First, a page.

Kobach talks constitutional law in Newton

Chad Frey
Former Kansas Secretary of State and candidate for U.S. Senate Kris Kobach presents a crash course on the U.S. Constitution at a recent meeting of the Newton Rotary Club.

Former Kansas Secretary of State and candidate for U.S. Senate Kris Kobach presented a crash course on the U.S. Constitution at a recent meeting of the Newton Rotary Club.

“For most people, this probably won’t be a review, but unfortunately, our schools used to teach constitutional law 50 or so years ago, but not so much today,” Kobach said.

Kobach told a crowd gathered at Charlie's Restaurant that he taught constitutional law for 15 years in Kansas City before becoming secretary of state. Many students arrived in his law school classroom without having taken a civics course.

“The Constitution is a passion of mine. It’s something that I’ve been focused on for most of my life, and it’s something that as a U.S. senator I would hope to be in a position to project, especially with judicial appointees,” Kobach said.

His speech focused on general constitutional principles, the commerce clause, the establishment clause and the Second Amendment.

He used stories from recent headlines and U.S. Supreme Court cases to explain the likely intent of the Founding Fathers in drafting certain parts of the Constitution and to show where the nation is today.

For example, Kobach said when the founders drafted the establishment clause within the First Amendment, they weren’t prohibiting the government from mentioning faith or religion in the public square, as is commonly understood today. They were prohibiting the federal government from establishing an official religion, he said.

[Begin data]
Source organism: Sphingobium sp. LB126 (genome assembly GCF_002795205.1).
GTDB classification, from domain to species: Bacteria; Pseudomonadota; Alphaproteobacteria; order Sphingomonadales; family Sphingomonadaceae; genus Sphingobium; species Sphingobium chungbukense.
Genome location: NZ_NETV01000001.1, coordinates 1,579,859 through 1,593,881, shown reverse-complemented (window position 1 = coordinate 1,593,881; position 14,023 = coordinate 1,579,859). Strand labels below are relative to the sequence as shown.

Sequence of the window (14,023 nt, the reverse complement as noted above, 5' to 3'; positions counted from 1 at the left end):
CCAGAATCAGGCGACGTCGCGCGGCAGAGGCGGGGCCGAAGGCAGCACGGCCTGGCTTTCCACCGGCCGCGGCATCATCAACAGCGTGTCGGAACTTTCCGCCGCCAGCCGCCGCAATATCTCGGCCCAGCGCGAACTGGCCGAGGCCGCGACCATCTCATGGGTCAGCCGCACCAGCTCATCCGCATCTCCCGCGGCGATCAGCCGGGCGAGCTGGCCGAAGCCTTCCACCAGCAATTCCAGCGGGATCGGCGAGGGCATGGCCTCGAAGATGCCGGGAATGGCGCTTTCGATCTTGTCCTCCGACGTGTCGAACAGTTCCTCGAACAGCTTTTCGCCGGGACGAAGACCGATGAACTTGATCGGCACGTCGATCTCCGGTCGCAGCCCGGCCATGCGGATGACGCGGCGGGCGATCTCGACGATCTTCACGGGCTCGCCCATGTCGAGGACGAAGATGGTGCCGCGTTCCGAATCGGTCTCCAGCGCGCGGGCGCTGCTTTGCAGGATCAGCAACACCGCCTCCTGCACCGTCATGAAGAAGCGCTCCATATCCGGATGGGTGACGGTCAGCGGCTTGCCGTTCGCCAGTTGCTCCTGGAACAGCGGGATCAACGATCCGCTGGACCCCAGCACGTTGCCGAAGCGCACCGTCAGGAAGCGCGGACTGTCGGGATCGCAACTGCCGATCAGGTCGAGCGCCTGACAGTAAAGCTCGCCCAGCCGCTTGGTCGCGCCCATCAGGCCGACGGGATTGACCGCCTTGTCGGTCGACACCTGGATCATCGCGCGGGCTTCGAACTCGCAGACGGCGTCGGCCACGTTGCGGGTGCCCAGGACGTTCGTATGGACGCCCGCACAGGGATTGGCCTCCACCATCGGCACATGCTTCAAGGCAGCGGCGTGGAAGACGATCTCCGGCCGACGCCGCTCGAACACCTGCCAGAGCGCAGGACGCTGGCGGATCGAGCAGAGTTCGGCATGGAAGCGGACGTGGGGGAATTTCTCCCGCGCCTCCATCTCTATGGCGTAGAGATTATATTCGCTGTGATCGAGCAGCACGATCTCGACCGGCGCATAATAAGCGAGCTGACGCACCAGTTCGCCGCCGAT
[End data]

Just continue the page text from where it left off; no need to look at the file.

The founders were well aware of the bloodshed and assassinations in England as the kingdom was consumed over whether to establish Catholicism or Protestantism or some other sect as its official church, Kobach said. At the time they were drafting the U.S. Constitution, nine of the 13 colonies had already established official religions.

“The Founding Fathers in American said, ’We’re not going to have that fight,’ ” Kobach said. “They said, ’We’re not going to fight a civil war over that question.’ ”

The first Congress celebrated the drafting of the Constitution by asking George Washington to declare a day of Thanksgiving and they provided Bibles to schools, Kobach said.

“They weren’t shying away from prayer. They weren’t shying away from thanking God and imploring God for his favor,” Kobach said.

Since that time, he said, the meaning of the establishment clause has drifted as the U.S. Supreme Court has ruled on different cases on the topic. Kobach listed a variety of cases since the 1950s in which the court prohibited prayer in public schools, Bible reading in public schools, prohibited the posting of the Ten Commandments in schools, prohibited moments of silence, eliminated prayer at graduation ceremonies and, in Texas, the court ruled unconstitutional student-led prayer before football games.

“Which misses the point,” Kobach said. “Because in Texas, football is a religion.”

When he launched his campaign for secretary of state in 2010, Kobach said, groups began asking if he could teach a Constitution 101 class to inform voters. His first few presentations took more than two hours. Kobach said he can now do a crash course in a little more than an hour and still have time to take questions.